In the clarity objection Plato takes aim at an ostensible advantage of writing over speech. He insists that writing creates a false impression of clarity and actually muddles meanings. What though is “clarity”? Clear writing has been achieved when what is conveyed is unambiguously what the writer intends to convey. In philosophy I see this as a striving for meaning. This does not happen without deliberate effort. Success requires a conscious awareness of how the words are being used. A line by the Scottish poet W. S. Graham comes to mind here: “What is the Language Using Us For?”. Poets recognize that they are wordsmiths; philosophers should too. One misconception here is that a plain, “natural” sort of writing exists and that one need only discover it. In fact, this “natural” writing is a particular style with its own conventions, crafted to appear unobtrusive and direct. Beware this guile! The use of simple language and locutions may not in fact serve up clarity. There is no easy way, despite Bertrand Russell’s “never use a long word if a short word will do” and other such pithy advice. Moreover, what is plain to one may be clear as mud to others. It is an error, for instance, to rely on the “resonance” of the ideas. Imagine a work peppered with, say, baseball or opera references. Inevitably some readers would find this practice distractingly irritating or even alienating. What about a bit of drama? Stirring phrases could be meddlesome when we want argument. Yet we should pause here to consider the place of the sublime and the beautiful in philosophical writing. My foregoing comments might lead us to suppose that ugly and dull writing is the goal, when in fact striving for meaning is. One last question here: should we only say those things that we can say clearly? Perhaps not, if we are to make thought move… In any case, we could all reconsider what we are doing when we presume that we are writing clearly.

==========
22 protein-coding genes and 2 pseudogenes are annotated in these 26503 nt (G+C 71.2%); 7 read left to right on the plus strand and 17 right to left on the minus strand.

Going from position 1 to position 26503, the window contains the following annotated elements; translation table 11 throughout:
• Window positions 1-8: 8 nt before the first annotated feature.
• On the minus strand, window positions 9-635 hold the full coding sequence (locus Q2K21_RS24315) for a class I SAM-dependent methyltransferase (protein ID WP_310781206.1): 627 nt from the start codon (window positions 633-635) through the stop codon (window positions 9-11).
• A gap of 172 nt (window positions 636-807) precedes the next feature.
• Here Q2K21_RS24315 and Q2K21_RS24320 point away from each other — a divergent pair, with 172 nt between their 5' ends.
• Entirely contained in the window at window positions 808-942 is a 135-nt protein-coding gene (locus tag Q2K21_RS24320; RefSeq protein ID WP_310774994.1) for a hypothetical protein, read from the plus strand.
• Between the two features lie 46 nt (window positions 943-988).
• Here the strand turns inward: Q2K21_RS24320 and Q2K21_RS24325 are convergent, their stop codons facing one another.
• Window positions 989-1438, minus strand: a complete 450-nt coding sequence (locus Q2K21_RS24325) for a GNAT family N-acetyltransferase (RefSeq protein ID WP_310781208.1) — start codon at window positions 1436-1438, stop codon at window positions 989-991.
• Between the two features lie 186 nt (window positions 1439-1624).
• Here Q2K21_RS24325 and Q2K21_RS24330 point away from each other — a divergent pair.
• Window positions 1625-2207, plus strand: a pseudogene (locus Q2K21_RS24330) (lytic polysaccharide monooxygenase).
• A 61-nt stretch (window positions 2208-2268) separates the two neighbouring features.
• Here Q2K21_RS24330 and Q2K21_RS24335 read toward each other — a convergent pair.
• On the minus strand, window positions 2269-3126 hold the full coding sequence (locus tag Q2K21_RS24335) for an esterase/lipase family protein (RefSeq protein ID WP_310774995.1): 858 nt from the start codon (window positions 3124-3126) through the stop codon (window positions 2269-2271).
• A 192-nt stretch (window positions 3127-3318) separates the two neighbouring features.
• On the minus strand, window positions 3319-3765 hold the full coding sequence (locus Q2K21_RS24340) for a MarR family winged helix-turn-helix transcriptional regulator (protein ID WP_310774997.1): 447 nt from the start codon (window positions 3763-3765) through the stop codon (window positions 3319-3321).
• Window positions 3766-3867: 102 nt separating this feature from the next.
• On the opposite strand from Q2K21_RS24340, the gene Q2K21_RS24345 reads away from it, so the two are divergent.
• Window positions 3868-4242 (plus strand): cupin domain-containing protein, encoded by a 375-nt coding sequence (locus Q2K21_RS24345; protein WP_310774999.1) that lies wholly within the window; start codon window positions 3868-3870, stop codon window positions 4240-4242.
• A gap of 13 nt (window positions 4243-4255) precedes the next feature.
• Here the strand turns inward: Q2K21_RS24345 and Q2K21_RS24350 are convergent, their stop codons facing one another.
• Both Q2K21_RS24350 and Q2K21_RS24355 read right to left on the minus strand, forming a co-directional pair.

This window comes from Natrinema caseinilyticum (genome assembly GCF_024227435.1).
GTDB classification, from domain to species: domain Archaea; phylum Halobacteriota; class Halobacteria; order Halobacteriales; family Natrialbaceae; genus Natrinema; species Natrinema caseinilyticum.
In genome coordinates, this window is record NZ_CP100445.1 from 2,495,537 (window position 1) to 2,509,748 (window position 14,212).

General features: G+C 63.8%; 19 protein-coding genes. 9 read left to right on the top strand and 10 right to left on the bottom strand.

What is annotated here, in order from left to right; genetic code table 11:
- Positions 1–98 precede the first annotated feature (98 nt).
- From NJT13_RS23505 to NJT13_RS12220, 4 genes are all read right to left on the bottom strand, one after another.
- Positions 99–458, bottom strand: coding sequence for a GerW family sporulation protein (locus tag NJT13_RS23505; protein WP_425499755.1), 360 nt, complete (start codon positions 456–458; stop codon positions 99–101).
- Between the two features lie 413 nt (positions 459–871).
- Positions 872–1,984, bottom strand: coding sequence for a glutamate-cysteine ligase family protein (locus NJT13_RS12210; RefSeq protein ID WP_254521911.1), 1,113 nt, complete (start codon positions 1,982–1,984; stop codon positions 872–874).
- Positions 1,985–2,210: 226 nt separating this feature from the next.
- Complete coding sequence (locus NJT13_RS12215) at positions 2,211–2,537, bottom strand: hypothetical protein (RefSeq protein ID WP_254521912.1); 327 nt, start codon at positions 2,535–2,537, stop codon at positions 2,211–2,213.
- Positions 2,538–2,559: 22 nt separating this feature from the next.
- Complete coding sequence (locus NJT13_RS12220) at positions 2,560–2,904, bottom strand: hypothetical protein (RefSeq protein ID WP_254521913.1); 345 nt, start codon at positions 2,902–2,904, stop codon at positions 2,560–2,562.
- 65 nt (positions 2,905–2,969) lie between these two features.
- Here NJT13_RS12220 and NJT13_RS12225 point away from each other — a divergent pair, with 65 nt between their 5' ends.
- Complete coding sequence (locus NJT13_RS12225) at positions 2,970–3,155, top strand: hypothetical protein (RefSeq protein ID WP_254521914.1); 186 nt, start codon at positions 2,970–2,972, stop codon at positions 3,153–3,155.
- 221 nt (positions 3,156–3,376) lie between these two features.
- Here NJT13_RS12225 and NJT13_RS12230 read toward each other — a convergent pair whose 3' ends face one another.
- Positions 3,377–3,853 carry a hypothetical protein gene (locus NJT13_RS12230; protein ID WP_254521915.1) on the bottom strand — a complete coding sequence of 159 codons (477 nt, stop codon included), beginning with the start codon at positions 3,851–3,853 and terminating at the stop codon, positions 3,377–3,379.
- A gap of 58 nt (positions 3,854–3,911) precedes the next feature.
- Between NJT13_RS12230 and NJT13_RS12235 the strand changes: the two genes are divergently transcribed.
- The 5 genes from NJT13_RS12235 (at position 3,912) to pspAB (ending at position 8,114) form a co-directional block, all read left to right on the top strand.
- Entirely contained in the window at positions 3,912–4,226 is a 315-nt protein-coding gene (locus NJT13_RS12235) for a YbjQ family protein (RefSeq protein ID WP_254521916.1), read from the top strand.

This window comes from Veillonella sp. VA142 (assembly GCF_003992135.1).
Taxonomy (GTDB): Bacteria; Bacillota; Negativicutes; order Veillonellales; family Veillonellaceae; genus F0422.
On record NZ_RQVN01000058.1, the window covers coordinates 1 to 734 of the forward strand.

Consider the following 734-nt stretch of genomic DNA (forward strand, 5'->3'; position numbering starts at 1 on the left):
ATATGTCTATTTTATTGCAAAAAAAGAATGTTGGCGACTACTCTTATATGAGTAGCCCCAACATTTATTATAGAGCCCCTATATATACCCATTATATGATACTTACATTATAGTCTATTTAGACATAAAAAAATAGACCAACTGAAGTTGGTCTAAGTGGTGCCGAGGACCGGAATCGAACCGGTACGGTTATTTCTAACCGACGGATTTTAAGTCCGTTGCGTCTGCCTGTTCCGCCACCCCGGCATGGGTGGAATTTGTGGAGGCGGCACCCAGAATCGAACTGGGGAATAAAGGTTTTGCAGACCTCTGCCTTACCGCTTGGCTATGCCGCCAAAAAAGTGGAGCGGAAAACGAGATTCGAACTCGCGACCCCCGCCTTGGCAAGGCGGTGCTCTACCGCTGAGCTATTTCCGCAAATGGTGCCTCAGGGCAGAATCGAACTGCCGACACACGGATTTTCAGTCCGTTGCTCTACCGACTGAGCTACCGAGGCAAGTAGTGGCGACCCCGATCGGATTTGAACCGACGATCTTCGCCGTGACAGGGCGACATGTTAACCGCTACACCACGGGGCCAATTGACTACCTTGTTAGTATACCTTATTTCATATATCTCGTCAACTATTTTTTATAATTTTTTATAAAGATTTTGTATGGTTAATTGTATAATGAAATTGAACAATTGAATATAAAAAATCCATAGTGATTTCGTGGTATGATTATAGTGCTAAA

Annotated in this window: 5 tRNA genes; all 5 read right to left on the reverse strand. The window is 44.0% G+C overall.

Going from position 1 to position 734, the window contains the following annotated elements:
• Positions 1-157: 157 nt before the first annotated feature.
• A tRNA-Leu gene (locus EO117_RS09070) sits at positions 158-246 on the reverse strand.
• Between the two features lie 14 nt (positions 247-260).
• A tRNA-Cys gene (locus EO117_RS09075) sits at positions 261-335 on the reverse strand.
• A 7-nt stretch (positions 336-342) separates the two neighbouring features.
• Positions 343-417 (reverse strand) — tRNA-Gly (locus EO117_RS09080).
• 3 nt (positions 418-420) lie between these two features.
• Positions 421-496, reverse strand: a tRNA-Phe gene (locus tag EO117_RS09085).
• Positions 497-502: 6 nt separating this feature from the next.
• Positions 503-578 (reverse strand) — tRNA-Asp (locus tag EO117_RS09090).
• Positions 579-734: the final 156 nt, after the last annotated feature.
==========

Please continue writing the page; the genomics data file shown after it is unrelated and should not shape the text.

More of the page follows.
Finally we come to the originality objection, which raises the problem of thinking for oneself. Socrates warns that people will not become wise when they put their trust in writing, “produced by external characters which are no part of themselves.” What is at the bottom of his worry? For him, writing is too remote from the immediacy of mental experience for people to own the thoughts that writing merely represents. To meet this objection, philosophical writing must be a kind of writing thoughtfully, an extension of one’s own thinking rather than a mere record of thought. I have a suggestion: how about trying for a playful approach to writing? If thought is to be original, why not acknowledge that this sort of writing can be fun, with writer and reader enjoying trying out thoughts and throwing them about a bit? Iris Murdoch distinguished her philosophical from her literary writing on the basis that only the latter was fun. I see no basis for this draconian approach. It obscures the fun that we do see philosophers and their readers having. Perhaps a little levity can pave a way to wisdom after all.
In conclusion: in unthinking times perhaps writing can help thinking, if we write thoughtfully.
For further inspiration, check out recent discussions on the blog about reading and writing philosophical fiction. There’s also a philosophy through fiction short story competition–check out details here.